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Design elements - Solid geometry

The vector stencils library "Solid geometry" contains 15 shapes of solid geometric figures.
"In mathematics, solid geometry was the traditional name for the geometry of three-dimensional Euclidean space - for practical purposes the kind of space we live in. It was developed following the development of plane geometry. Stereometry deals with the measurements of volumes of various solid figures including cylinder, circular cone, truncated cone, sphere, and prisms.
The Pythagoreans had dealt with the regular solids, but the pyramid, prism, cone and cylinder were not studied until the Platonists. Eudoxus established their measurement, proving the pyramid and cone to have one-third the volume of a prism and cylinder on the same base and of the same height, and was probably the discoverer of a proof that the volume of a sphere is proportional to the cube of its radius." [Solid geometry. Wikipedia]
The shapes example "Design elements - Solid geometry" was created using the ConceptDraw PRO diagramming and vector drawing software extended with the Mathematics solution from the Science and Education area of ConceptDraw Solution Park. Read more
Solid geometrical figures
Solid geometrical figures, tetrahedron, pyramid with flat top, pyramid, pentagonal pyramid with flat top, pentagonal cone, octahedron, irregular polyhedron, icosahedron, half sphere, dodecahedron, cuboid, rectangular cuboid, right cuboid, rectangular box, rectangular hexahedron, right rectangular prism, rectangular parallelepiped, cube, cone with flat top, cone,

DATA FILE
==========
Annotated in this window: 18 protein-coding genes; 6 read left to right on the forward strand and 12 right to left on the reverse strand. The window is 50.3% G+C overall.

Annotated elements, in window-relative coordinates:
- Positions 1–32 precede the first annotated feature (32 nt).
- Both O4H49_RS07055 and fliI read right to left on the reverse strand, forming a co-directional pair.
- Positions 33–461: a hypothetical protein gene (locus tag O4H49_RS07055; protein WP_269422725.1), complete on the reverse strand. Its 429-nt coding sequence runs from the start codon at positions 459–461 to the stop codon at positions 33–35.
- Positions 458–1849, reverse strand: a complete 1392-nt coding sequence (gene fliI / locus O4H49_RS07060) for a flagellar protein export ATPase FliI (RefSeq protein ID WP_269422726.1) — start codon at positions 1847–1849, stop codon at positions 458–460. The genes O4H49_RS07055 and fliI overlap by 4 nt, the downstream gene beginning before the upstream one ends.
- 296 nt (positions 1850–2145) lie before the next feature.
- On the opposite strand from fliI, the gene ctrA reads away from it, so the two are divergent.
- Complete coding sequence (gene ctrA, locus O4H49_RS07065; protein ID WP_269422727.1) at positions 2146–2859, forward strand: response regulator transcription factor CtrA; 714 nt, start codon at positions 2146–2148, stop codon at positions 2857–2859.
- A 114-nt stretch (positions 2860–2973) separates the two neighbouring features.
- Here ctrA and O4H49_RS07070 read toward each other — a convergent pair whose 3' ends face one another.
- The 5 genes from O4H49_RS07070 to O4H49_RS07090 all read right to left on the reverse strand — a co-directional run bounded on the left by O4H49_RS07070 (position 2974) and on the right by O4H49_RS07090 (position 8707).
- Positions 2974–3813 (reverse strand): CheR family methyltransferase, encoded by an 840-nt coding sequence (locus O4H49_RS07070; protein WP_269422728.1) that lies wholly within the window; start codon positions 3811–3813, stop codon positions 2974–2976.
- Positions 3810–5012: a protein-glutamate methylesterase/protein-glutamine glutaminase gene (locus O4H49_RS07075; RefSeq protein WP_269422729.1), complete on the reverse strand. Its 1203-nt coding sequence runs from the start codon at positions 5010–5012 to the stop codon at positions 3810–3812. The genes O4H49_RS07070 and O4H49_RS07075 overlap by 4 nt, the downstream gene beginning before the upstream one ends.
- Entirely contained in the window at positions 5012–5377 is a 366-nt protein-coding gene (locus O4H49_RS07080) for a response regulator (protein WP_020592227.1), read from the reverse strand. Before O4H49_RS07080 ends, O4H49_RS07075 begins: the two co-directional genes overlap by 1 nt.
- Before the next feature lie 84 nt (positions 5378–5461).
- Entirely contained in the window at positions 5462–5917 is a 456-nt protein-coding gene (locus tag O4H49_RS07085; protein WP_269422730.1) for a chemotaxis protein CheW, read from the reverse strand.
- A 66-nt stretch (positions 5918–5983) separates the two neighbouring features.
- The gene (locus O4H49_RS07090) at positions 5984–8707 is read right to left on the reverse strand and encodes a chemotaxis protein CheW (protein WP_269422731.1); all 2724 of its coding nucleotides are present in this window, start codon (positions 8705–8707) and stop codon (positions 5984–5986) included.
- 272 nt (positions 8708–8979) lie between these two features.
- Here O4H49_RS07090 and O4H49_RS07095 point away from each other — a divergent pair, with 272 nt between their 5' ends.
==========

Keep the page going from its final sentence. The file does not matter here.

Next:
This example of automated teller machine (ATM) UML sequence diagram was created on the base of figure 5 "Sequence diagram" on the webpage "Message Sequence Charts and their Ilk" from the website of the University of California Irvine (UCI) Donald Bren School of Information and Computer Sciences.
"A UML sequence diagram or SD is similar to an MSC but written with a different notation. Presumably the same semantic issues arise, but possibly not since UML semantics are not well-defined. An example is shown in Figure 5.
The timelines are dotted rather than solid, and the name of the component is inside a box at the head of each timeline. The narrow rectangles apparently show when a component is active (unsure precisely what "active" means). An X on a timeline indicates that the component ceases to exist in some sense (unsure precisely how this is meant also). In the example, the Bank timeline has an X simply as an example (presumably the Bank does continue to exist)."
This example of bank ATM sequence diagram was created using the ConceptDraw PRO diagramming and vector drawing software extended with the ATM UML Diagrams solution from the Software Development area of ConceptDraw Solution Park. Read more
Bank ATM UML sequence diagram
Bank ATM UML sequence diagram, lifeline, execution specification, destruction event, asynchronous call,